I’m referring to the former students; the 1% who end up as such people in Yale or Harvard are definitely not representative of the norm, and making it out to be as if they are is horribly inaccurate.
Mentioning that the majority are successful in business or blue collar work is a simple, demonstrable fact to present. They are also not illiterate; yiddish is a language and they use it efficiently.
You’re just parroting all of their talking points. You’re sounding like a MAGA supporter, just repeating whatever the times says as if it’s torah misinai.September 13, 2022 9:17 am at 9:17 am #2123911
Substantial equivalency was never defined or enforced; they left us alone because our community was doing just fine – far better than most public schools, in terms of income and community stability.
Mentioning the strength of the community is also important, because it is clear evidence that chasidishe education isn’t “brutal, religious moral study” as they claim, but rather the sum of the experience – though totally different from the way goyim see education – is effective at producing productive, contributing members of society with stable families, good income, and lots of tax payers who fund the salaries of these hateful antisemites.September 13, 2022 9:17 am at 9:17 am #2123914
The numbers are very clear – the chasidishe parent supports the public schools. The amount that they receive for their children dwarfs that which they give in taxes to public schools, so that children can be taught to change their genders and that all white people are racist.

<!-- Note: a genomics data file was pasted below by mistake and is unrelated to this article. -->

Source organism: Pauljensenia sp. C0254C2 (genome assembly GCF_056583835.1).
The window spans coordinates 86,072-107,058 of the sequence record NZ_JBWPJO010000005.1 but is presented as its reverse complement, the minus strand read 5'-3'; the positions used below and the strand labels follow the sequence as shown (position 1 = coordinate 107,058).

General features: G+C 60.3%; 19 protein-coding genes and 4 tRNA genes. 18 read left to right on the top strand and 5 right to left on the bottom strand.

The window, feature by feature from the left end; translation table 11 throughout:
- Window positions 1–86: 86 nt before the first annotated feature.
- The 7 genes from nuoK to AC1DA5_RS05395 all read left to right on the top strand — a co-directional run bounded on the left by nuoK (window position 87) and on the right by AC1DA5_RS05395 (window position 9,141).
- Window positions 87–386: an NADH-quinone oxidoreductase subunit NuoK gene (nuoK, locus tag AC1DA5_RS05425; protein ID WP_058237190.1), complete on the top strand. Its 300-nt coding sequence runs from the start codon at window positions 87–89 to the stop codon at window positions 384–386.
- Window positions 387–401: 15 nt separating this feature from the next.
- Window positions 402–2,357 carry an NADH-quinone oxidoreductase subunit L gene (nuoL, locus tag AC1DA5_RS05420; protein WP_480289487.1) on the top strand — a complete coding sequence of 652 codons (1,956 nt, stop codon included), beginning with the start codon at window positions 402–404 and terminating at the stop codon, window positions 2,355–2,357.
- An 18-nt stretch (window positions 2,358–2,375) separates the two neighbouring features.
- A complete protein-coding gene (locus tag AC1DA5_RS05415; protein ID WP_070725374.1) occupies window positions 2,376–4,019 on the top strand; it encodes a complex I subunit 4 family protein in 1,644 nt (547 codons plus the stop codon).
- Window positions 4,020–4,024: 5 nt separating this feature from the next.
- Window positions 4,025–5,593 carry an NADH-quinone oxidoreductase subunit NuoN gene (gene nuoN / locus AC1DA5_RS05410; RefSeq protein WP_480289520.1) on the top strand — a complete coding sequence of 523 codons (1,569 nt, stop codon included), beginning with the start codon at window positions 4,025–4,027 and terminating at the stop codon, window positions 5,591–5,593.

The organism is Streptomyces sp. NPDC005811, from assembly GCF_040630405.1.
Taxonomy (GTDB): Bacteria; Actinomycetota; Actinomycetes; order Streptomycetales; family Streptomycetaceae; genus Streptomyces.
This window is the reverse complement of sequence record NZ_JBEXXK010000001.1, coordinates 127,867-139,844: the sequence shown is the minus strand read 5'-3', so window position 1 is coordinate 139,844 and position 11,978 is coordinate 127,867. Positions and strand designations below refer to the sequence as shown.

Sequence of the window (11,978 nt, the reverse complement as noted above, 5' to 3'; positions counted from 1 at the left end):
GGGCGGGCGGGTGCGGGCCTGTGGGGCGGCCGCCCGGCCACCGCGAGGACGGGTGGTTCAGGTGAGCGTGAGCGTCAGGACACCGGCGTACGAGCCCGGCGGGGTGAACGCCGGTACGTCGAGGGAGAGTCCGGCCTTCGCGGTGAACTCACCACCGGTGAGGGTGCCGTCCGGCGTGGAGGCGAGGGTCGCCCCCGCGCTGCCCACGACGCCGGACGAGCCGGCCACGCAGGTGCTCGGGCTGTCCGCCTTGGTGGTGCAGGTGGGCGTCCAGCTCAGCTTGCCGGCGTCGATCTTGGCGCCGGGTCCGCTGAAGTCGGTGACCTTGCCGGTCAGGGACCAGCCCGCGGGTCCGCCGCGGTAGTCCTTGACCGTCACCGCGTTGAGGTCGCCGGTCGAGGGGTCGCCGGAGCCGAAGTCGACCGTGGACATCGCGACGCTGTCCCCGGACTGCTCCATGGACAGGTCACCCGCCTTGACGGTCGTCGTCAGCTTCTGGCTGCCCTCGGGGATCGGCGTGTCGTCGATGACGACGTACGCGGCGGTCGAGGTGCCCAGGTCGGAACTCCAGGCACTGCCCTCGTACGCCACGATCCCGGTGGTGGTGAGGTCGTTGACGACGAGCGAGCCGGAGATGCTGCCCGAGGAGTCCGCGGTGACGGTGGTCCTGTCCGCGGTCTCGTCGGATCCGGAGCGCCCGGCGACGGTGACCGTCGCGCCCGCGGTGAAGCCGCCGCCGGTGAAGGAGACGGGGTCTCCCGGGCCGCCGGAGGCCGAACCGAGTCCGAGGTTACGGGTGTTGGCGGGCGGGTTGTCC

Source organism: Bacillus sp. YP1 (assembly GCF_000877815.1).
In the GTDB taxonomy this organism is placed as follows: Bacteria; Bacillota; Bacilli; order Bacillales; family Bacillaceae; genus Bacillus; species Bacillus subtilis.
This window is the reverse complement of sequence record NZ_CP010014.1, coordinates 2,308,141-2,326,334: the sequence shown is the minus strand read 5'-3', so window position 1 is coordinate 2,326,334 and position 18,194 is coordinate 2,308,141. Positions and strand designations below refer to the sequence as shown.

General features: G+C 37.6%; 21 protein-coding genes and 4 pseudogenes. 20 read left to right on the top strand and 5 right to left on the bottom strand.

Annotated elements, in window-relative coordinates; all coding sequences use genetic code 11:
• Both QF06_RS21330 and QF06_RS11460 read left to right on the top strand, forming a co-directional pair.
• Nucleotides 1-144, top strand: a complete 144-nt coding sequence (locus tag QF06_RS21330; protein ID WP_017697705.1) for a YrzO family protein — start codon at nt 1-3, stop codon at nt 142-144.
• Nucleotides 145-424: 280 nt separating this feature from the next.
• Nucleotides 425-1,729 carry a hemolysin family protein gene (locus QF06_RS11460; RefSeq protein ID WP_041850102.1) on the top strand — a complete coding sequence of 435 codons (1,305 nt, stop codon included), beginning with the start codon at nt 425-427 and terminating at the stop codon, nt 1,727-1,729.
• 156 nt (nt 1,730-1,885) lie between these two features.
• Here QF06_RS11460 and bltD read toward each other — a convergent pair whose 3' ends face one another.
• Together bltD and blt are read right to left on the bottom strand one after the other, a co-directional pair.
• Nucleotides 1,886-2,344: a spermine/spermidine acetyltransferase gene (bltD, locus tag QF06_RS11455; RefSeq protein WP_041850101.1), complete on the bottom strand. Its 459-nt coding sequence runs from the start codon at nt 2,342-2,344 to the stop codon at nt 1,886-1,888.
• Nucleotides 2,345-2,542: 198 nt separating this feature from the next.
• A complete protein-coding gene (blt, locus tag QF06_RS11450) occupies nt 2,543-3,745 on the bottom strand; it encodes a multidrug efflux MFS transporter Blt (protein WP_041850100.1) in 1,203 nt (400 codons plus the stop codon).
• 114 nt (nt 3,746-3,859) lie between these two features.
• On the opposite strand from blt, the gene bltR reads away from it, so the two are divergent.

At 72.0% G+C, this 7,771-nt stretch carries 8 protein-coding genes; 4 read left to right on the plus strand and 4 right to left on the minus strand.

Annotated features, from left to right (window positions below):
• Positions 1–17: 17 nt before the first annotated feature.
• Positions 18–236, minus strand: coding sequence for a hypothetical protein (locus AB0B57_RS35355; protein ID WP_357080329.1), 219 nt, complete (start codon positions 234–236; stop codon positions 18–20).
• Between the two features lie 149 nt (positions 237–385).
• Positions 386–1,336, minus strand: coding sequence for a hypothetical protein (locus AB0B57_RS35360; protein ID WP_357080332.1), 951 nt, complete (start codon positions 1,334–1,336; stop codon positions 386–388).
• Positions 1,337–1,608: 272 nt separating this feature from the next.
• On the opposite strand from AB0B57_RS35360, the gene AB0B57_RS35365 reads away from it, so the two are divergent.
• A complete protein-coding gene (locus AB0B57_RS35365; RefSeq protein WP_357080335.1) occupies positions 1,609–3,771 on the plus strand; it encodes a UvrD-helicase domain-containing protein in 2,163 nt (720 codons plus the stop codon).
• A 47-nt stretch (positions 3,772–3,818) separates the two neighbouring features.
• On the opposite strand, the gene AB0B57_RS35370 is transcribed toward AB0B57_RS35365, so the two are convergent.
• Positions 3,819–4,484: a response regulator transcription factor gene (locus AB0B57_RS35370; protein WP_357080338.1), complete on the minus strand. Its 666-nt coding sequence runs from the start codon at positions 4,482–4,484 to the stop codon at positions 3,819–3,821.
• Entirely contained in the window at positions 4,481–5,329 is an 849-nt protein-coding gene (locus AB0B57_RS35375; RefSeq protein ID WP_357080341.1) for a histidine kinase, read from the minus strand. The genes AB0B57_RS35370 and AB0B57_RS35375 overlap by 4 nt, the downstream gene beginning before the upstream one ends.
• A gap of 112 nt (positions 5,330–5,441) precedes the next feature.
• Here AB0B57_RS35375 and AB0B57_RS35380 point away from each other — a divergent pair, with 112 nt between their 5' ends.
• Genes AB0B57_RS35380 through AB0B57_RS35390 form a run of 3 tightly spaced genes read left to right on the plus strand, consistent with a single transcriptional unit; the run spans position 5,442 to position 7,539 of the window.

The “billion” dollars is a hoax and total fake news. They’re losing, not taking. Do they mention the many hundreds of billions that chasidishe businesses pay in taxes to a system that they don’t benefits from?September 13, 2022 9:18 am at 9:18 am #2123916akupermaParticipant
1. Many Americans have trouble putting together a coherent sentence in English. What’ the hiddush?
2. Many Americans can’t do basic math without a calculator.
3. Many Americans are amazingly ignorant about science, social sciences and history.
4. Except for new immigrants and occasionally their children’s, Americans are infamously monolingual.
5. Almost all jobs for which a “fancy” secular education prepares you are closed to frum Yidden – even the modern Orthodox with their good secular educations are often forced to act secular to function in the workplace (consider people such as Jack Lew and Joe Lieberman who had to take off yarmulkes and adopt goyish names,among other things, in order to function – as Yaakov Lew or Yosef Lieberman, with beard and pe’os, we would never have heard of them).
Could we make our schools more cost effective? Probably. Class size should be increased, students should attend local schools they can walk to, and we should make use of existing shuls and cut back on dedicated and costly buildings. We can probably make use of distance education technology, especially for secular subject, with supervision. Boarding schools should only be for students from remote regions to small to support their own schools.
But the bottom line is that we are doing better than many if not most public (non-charter) schools in producing graduates who can support themselves. If the bigots attacking our schools were to apply the same standards to the government’s schools, they would be forced to start closing them down (perhaps outsourcing to private or charter schools). And we know from experience that if you focus on secular studies, you will have an “OTD” rate in excess of 90% (and at this point, it appears that over 99% of those Jews (defined by halacha) who attend secular schools are not Shabbos-observant by any halachic standard).September 13, 2022 9:19 am at 9:19 am #2123922